Great topic, Gale! I have found the same thing with Goodreads. I have one reader who only rates the books after she's read them, but rarely leaves comments. I asked her about it and she said she didn't have a lot of time to leave comments, but tries to give what she feels the story deserves. I wish more people on Goodreads and other sites would do the same.

Another person rated my book a 5 star and then marked it "to be read." Okay, but I hope he/she goes back and rates it again after they read it. I would like to know what they think whether I agree with them or not. It helps me learn and grow as a writer, or just develop a thick skin! LOL

There seems to be another problem on Amazon. Readers are complaining that their reviews are getting pushed down the list if it's not a rating that "the author likes." By clicking that the review was not helpful, it "buries it" down the list. So it appears that rankings, ratings and reviews can be manipulated all the way around.

Gale Stanley said...

Thanks for the congrats and for the great comments and insight. I'm guilty for not leaving comments with all my ratings. There's just not enough hours in the day. And I usually only rate books I liked. I used to review for a magazine and online. Believe me, I know how a bad book reads and I always provided details of what, in my opinion, was wrong. There's no way those 400+ books were all one-star reads. I have to admit I agonize over Goodreads ratings. I figured there were bogus ratings but I didn't realize they were so well-known for them. I think I'll be taking them with a grain of salt from now on.
I'm going to look up Tymber's blog...

Maeve said...

Excellent post! I believe you're right, Gale. Unfortunately, I think there are many reviews posted with an entirely different agenda in mind other than telling folks whether or not you enjoyed a book. I understand completely if my stories might not fit with someone's tastes or preferences and they should have every right to say so. But, like you, I've seen many reviews posted on Goodreads and Amazon and it looked like the individual only posted the review for the sole purpose of taking the author down. Very sad. *shakes head*

Gale Stanley said...

Hi Maeve! It seems to be widespread. Fortunately, I think readers also consider blurbs, and excerpts, along with reviews and they like to form their own opinions. I know I do, with movies as well.

Anonymous said...

I've often been one starred the first day of release. I have had the same person one star everyone of my books.

It takes all kinds to make a world and as we all know, trolls abound on the net who love to make others lives miserable. That says more about them than the author they are rating down.

One of my Siren releases was one starred the morning of the release. There was no way that the rater had time to read it in that short period. I questioned it with a fellow Siren author and they remarked that this person on Goodreads was known for rating down Siren books the day of release. I find that odd and sad at the same time.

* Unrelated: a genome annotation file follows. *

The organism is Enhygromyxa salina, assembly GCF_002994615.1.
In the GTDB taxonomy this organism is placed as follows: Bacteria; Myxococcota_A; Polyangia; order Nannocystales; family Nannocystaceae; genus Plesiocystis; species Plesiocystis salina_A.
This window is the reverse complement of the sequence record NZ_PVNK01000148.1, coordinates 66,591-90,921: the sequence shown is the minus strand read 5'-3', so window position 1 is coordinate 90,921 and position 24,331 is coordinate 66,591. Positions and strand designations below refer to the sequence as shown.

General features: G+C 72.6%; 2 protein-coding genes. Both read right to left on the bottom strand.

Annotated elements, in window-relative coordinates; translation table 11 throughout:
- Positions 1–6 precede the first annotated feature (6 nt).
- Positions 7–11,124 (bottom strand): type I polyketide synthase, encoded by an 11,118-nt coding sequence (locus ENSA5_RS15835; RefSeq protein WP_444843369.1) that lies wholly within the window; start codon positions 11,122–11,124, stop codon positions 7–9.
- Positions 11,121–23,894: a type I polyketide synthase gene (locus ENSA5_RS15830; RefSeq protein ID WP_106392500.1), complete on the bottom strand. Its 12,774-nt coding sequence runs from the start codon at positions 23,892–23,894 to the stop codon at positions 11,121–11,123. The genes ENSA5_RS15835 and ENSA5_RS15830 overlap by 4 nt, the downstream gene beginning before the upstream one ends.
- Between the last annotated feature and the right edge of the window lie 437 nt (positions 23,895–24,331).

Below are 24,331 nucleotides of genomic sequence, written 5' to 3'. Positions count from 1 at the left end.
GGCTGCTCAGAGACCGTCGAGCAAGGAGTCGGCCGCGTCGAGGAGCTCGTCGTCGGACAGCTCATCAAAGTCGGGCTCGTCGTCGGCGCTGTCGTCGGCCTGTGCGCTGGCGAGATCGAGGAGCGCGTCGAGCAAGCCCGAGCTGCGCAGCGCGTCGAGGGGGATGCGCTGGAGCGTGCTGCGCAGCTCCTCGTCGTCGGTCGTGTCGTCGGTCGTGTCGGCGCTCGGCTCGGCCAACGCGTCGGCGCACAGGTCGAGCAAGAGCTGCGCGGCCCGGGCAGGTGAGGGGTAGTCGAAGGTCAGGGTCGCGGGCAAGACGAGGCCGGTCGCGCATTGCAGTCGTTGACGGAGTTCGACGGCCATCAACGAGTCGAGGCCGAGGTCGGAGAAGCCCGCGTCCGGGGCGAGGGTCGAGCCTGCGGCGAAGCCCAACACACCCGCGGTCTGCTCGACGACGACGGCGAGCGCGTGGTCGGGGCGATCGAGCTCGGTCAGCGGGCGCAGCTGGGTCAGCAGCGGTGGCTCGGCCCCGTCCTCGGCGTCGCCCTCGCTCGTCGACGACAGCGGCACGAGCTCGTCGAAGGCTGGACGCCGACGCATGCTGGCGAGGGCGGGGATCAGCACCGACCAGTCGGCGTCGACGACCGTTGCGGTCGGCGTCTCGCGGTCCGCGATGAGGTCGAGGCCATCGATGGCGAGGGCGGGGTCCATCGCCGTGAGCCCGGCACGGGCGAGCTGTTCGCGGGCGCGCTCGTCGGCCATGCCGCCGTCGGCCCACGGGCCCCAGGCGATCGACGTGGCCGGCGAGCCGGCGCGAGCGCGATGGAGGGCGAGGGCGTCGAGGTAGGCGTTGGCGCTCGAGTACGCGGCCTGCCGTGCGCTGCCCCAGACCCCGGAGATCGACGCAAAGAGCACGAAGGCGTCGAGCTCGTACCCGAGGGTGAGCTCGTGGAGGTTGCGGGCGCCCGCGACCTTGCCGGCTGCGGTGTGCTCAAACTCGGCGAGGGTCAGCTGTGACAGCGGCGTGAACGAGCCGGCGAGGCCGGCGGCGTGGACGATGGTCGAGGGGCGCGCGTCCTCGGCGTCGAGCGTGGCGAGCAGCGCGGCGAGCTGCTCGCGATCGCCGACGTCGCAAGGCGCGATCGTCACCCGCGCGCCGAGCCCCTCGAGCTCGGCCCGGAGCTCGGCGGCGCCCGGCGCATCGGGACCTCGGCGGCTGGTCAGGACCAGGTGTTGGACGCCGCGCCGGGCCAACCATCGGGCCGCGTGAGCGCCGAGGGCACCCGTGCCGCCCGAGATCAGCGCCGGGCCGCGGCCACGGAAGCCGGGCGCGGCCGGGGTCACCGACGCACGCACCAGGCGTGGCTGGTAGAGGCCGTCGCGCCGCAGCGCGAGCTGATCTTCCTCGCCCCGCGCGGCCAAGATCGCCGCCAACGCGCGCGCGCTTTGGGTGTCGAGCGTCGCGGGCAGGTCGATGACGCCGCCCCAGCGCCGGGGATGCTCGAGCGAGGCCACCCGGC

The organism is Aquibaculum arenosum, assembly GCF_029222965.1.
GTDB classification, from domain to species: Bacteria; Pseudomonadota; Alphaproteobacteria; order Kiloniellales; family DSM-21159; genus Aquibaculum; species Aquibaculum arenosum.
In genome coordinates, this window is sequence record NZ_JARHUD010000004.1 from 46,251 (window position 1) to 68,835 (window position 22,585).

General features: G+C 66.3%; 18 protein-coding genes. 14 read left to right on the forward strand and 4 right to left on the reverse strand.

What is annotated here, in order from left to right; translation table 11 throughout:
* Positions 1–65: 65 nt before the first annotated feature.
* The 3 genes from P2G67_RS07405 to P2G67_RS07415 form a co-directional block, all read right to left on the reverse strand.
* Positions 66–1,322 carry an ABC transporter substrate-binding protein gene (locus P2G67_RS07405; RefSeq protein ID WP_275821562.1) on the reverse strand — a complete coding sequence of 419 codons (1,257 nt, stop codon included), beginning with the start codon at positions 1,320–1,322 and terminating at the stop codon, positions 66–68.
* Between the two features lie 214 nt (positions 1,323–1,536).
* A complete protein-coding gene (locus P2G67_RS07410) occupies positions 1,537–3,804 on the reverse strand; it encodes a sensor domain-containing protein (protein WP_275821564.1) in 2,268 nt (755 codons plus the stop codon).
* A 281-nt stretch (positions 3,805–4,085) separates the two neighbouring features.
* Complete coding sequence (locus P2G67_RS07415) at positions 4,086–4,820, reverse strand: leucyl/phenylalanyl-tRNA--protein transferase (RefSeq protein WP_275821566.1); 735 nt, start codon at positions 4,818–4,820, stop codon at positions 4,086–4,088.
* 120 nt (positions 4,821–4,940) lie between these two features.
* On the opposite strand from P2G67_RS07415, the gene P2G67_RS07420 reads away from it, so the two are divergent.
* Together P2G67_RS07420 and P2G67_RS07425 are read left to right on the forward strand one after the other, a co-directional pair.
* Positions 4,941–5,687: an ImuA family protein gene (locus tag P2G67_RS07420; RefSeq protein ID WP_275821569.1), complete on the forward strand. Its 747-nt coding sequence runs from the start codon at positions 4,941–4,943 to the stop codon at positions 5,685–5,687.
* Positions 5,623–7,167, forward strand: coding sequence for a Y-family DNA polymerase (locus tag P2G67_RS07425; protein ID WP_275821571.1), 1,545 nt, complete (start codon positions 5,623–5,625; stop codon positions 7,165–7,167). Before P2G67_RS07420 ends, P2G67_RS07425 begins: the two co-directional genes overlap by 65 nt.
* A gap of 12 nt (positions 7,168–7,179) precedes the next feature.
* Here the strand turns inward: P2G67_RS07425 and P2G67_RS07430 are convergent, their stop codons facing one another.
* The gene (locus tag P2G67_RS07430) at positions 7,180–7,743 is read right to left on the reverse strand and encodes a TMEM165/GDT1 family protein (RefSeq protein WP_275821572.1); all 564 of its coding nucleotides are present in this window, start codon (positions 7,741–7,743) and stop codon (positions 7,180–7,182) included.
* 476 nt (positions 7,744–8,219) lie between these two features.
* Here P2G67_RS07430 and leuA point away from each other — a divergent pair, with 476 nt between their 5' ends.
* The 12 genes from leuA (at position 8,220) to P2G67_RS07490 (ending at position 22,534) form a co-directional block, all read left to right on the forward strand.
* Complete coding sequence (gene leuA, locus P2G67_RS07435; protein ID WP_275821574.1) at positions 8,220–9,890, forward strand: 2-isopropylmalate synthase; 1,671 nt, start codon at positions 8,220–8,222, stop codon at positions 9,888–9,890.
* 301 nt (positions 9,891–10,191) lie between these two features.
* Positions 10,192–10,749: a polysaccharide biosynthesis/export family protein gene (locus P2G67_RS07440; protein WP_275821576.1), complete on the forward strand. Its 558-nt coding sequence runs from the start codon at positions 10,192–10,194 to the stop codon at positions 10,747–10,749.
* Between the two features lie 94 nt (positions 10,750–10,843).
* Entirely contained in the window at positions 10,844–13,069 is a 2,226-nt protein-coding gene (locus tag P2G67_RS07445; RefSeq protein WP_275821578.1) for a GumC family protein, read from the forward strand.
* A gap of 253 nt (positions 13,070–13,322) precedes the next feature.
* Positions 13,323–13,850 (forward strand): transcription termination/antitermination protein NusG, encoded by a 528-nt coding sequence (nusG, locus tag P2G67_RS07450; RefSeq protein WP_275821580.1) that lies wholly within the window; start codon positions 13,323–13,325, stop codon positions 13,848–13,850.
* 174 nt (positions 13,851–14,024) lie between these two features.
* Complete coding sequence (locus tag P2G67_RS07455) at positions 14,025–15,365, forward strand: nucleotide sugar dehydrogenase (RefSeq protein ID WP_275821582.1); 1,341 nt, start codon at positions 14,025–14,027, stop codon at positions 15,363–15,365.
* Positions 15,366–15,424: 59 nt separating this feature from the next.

There is also a lot of hate within the e author romance and erotica community. Often this crap is coming from our own.

Gale Stanley said...

It is sad and especially if it's another writer. I think readers are becoming more aware of this and are making choices based on more than reviews.

S.A. Garcia said...

Hi Gale!

The whole one star review thing at Goodreads is irritating. I do agree, if someone hates my book, go ahead, trigger the death star, but at least tell me why. Leaving one star sans a review is lazy and suspicious.

Thanks for letting me vent!
S.A.

Gale Stanley said...

Hi S.A. Thanks for coming by. It sounds like this has happened to a lot of us at one time or another. It's frustrating and venting helps.

Christine Ashworth said...

Great post, Gale. I have a problem with one star reviews, too. At first, when I toyed with the idea of reviewing my peers' work, I thought how I could point out egregious writing errors from authors who should know better.

Then I sat in on a presentation by the lovely Laura Bradford, an agent who spoke to us about (among other things) her time at the Antarctic, and how, since there were a small number of people living/working/sleeping in close quarters and there was no where to escape to, everyone had to "be a good steward of the community" in order to survive.

I believe we in the writing business should also be "good stewards" of our community, and that includes thoughtful reviews - not hurtful ones. Bad behavior will count against you in any business, but I believe especially in ours.

Gale Stanley said...

Well said. I received a lot of support when I started out and I always try to do the same for other authors.

Destiny Blaine said...

Hey Gale,

Super post. One-star and two-star reviews only prove you've arrived.

Typically the one star reviews/ratings show up when my books are climbing the charts. Recently, one of my pen names climbed quickly at Amazon. A pointless one-star review showed up and it temporarily halted the climb. We sent out a round of promos with a book excerpt and the climb began once again. Readers are smart enough to see these things for what they are--an attempt to sabotage an author.